In the developed world, having enough food to eat every day is common enough that we hardly give a second thought to the crop fields that keep us all going. Dutch artist Daan Roosegaarde wants to refocus the world on those life-saving plants and the farmers who cultivate them with his latest work, “GROW.”
Designed over the course of two years, the project is a reframing of agricultural landscape into what Roosegaard calls “agri-culture,” turning fields into living social artwork. Collaborating with scientists, Studio Roosegaard looked for answers to how cutting-edge light technologies could assist plants in growing more sustainably. The use of luminscence is already well established in greenhouses, and LED-lighted vertical gardens in urban spaces are also catching on, but artificial sunshine for outdoor crop development hasn’t yet taken root. The GROW venture experimented with “light recipes” to enhance rural plant growth.
Using a quiet leek field in the Dutch town of Lelystad for a test subject, Roosegaarde and his team installed red and blue solar-powered LEDs at specific angles to illuminate the plants at night. “We started to scan the plants with these wavelengths of light and then suddenly it started to dance,” he told Reuters. “You had these huge fields of fireflies …and the magic started kicking in. I think that’s when the worlds of science and art and design collide and enhance each other.”
The swaying pulses also provide the added perk of ultraviolet pest protection. “The project GROW is a fascinating project and supported by scientific research which shows specific light recipes can enhance growth and reduce pesticide use up to 50 percent,” says Professor and Doctor Jason Wargent, the Chief Science Officer at BioLumic and a leading expert on plant photobiology.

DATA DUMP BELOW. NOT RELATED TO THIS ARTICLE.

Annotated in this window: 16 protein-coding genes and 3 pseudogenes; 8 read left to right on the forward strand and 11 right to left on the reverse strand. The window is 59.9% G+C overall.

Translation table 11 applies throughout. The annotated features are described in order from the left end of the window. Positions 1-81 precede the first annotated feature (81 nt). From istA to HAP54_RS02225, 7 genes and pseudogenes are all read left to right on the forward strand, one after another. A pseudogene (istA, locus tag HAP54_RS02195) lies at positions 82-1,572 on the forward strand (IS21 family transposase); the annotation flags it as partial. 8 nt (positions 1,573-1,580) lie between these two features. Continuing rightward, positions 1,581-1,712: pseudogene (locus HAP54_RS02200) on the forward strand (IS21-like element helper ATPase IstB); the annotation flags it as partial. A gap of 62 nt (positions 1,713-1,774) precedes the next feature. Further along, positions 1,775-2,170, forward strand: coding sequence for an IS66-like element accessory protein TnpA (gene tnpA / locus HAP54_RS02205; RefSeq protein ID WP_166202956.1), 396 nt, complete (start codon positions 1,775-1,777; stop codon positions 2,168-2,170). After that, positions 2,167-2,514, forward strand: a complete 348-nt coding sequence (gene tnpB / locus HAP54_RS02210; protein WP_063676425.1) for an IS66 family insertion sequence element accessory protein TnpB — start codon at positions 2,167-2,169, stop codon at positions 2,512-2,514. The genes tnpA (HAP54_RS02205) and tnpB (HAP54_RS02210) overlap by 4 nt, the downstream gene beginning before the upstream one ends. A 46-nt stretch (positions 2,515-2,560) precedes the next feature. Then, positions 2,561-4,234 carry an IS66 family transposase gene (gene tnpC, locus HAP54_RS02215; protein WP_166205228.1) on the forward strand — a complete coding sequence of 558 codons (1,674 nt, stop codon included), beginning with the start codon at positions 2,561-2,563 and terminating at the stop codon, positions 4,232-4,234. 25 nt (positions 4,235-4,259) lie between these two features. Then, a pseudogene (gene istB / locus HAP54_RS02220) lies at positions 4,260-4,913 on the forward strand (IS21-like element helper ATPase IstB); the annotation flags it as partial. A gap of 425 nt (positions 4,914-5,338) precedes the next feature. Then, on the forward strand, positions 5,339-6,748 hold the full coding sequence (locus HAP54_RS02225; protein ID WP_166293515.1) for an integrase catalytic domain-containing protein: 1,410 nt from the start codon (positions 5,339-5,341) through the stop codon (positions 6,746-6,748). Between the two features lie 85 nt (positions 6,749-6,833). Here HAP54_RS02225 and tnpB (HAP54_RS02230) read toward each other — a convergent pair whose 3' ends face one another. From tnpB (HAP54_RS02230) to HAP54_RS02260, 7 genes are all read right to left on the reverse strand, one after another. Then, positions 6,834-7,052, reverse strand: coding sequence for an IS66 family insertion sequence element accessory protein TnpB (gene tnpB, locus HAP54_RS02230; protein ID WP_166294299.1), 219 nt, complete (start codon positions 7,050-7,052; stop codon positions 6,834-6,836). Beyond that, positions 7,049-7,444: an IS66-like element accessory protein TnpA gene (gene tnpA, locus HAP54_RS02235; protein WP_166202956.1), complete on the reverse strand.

For Roosegaarde the project is a fantastic fusion of domains. “GROW is the dreamscape which shows the beauty of light and sustainability. Not as a utopia but as a protopia, improving step by step.”
Sponsored by Rabobank’s artist-in-residence program, GROW is “a call for enlightenment” in these coronavirus-darked times. “It is really inspiring to work with an artist like Daan Roosegaarde on how to grow a better world together,” says Wiebe Draijer, Rabobank’s Chairman of the Managing Board.
The art of the undertaking was especially gratifying for Roosegaard. “You know the 16th, 17th-century painters, the master painters, they were obsessed with the Dutch sky, the clouds and the light,” he said at his Rotterdam studio. “They made thousands of paintings, mastering the technology to paint it. I feel I’m part of that tradition. They painted on canvas and I have my 20,000 square meters of crop, of leek.”
The designer studied Fine Arts at Rotterdam’s Berlage Institute and founded Studio Roosegaarde in 2007. The firm has since become known for their synthesis of design and innovative technology, inventing what they call “the landscapes of the future.”
Due to restrictions from the COVID-19 pandemic, the GROW exhibit is currently available to the public only as a video on the studio website. However, once conditions are more amenable to crowds, the studio plans to recreate GROW in a massive 40-country tour. Each installation will spotlight a local crop with its own tailored dancing light recipe.